Modifying cell values

Two functions are provided for modifying cell values: set_values() and transform_values().

Setting values of cells

set_values() takes a matrix of points and associated values and changes the values of the cells the points fall in. Note that only the values of the terminal cells that the point falls in are changed.

qt2 <- copy(qt)
set_values(qt2, pts, rep(2, nrow(pts)))
plot(qt2, crop = TRUE, border_lwd = .3)

Transforming all cell values

transform_values() uses a function to change all cell values. For example, we could use this function to cube all of the cell values:

qt3 <- copy(qt)
transform_values(qt3, function(x) x^3)

par(mfrow = c(1,2))
plot(qt, crop = TRUE, na_col = NULL, border_lwd = .3, zlim = c(0, 1),
     legend = FALSE, main = "original quadtree")
plot(qt3, crop = TRUE, na_col = NULL, border_lwd = .3, zlim = c(0, 1),
     legend = FALSE, main = "values cubed")

Reading and writing quadtrees

One of the disadvantages of using C++ classes via Rcpp is that the objects are not preserved between sessions. For example, we could save a Quadtree to a RData file using save(), but when we loaded it back in we would get an error.

qt_temp <- copy(qt)
filepath <- tempfile()
save(qt_temp, file = filepath)
load(filepath)
qt_temp
#> Error in (function (cond) : error in evaluating the argument 'x' in selecting a method for function 'extent': external pointer is not valid

The quadtree package provides read and write functionality via the cereal C++ library, which is used to serialize C++ objects. read_quadtree() and write_quadtree() can be used to read and write Quadtree objects.

filepath <- tempfile()
write_quadtree(filepath, qt)
qt_read <- read_quadtree(filepath)
qt_read
#> class         : Quadtree
#> # of cells    : 4210
#> min cell size : 250
#> extent        : 0, 64000, 0, 64000 (xmin, xmax, ymin, ymax)
#> crs           : NA
#> values        : 0.109, 0.974 (min, max)

Converting quadtrees to other data types

Functions are also provided for converting a Quadtree to different data types.

Get all cell values as a vector

as_vector() returns the cell values as a numeric vector. It has one optional parameter - terminal_only. If TRUE (the default), only the values of the terminal cells are returned. If FALSE, the values of all cells (including those with children) are returned.

vec1 <- as_vector(qt)
length(vec1)
#> [1] 4210
summary(vec1)
#>    Min. 1st Qu.  Median    Mean 3rd Qu.    Max.    NA's 
#>  0.1090  0.4850  0.6275  0.6363  0.8139  0.9740     832

vec2 <- as_vector(qt, FALSE)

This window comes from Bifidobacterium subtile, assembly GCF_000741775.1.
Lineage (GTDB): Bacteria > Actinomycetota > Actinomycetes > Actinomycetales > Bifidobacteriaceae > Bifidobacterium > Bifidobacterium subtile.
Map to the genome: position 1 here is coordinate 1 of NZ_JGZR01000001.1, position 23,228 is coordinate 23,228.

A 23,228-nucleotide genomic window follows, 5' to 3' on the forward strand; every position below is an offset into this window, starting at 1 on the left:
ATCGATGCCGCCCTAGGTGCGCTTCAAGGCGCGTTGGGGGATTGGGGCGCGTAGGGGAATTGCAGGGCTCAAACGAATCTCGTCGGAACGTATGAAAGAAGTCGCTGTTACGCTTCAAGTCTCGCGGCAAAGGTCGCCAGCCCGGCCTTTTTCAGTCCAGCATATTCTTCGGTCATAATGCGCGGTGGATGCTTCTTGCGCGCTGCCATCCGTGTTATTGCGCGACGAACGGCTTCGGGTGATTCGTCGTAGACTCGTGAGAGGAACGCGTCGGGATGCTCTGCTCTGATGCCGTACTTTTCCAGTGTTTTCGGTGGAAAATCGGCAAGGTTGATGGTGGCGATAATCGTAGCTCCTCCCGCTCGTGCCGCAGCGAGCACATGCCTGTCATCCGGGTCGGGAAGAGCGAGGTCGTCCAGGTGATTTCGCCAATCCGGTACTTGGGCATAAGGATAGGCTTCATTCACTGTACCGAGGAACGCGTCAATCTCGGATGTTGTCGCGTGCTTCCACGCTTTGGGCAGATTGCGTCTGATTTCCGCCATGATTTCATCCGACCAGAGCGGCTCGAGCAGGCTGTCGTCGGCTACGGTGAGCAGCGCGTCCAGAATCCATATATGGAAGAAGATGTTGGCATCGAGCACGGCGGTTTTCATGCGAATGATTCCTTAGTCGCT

length(vec2)
#> [1] 5613
summary(vec2)
#>    Min. 1st Qu.  Median    Mean 3rd Qu.    Max.    NA's 
#>  0.1090  0.4917  0.6323  0.6446  0.8312  0.9740     832

Convert to a data frame

as_data_frame() converts the quadtree to a data frame. In the resulting data frame, each row represents a single cell and has columns describing the cell ID, x and y limits, value, level (i.e. node depth), the size of its smallest child, the ID of its parent, and whether it has children. As with as_vector(), there is one optional parameter called terminal_only - when TRUE (the default) only the terminal cells are returned, and when FALSE, all cells are returned.

df1 <- as_data_frame(qt)
dim(df1)
#> [1] 4210   10
head(df1)
#>    id hasChildren level  xmin  xmax  ymin  ymax value smallestChildLength
#> 3   2           0     2     0 16000 48000 64000   NaN               16000
#> 4   3           0     2 16000 32000 48000 64000   NaN               16000
#> 7   6           0     4     0  4000 44000 48000   NaN                4000
#> 9   8           0     5  4000  6000 46000 48000   NaN                2000
#> 10  9           0     5  6000  8000 46000 48000   NaN                2000
#> 11 10           0     5  4000  6000 44000 46000   NaN                2000
#>    parentID
#> 3         1
#> 4         1
#> 7         5
#> 9         7
#> 10        7
#> 11        7

df2 <- as_data_frame(qt, FALSE)
dim(df2)
#> [1] 5613   10
head(df2)
#>   id hasChildren level  xmin  xmax  ymin  ymax     value smallestChildLength
#> 1  0           1     0     0 64000     0 64000 0.7559473                 250
#> 2  1           1     1     0 32000 32000 64000 0.7309282                 250
#> 3  2           0     2     0 16000 48000 64000       NaN               16000
#> 4  3           0     2 16000 32000 48000 64000       NaN               16000
#> 5  4           1     2     0 16000 32000 48000 0.8131046                 250
#> 6  5           1     3     0  8000 40000 48000 0.9623516                 250
#>   parentID
#> 1       -1
#> 2        0
#> 3        1
#> 4        1
#> 5        1
#> 6        4

Convert to a raster

A Quadtree can also be converted to a raster using the as_raster() function. This function has one optional parameter named rast, which is used as the template for the output raster. If NULL (the default), a raster is automatically created, where the quadtree extent is used as the raster extent and the smallest cell in the quadtree is used to determine the resolution of the raster. Note that the value of a raster cell is determined by the value of the quadtree cell located at the centroid of the raster cell - thus, if a raster cell overlaps several quadtree cells, whichever quadtree cell the centroid of the raster cell falls in will determine the raster cell’s value. If the default value for rast is used, the raster cells will never overlap with more than one quadtree cell.

rast <- as_raster(qt)
plot(rast)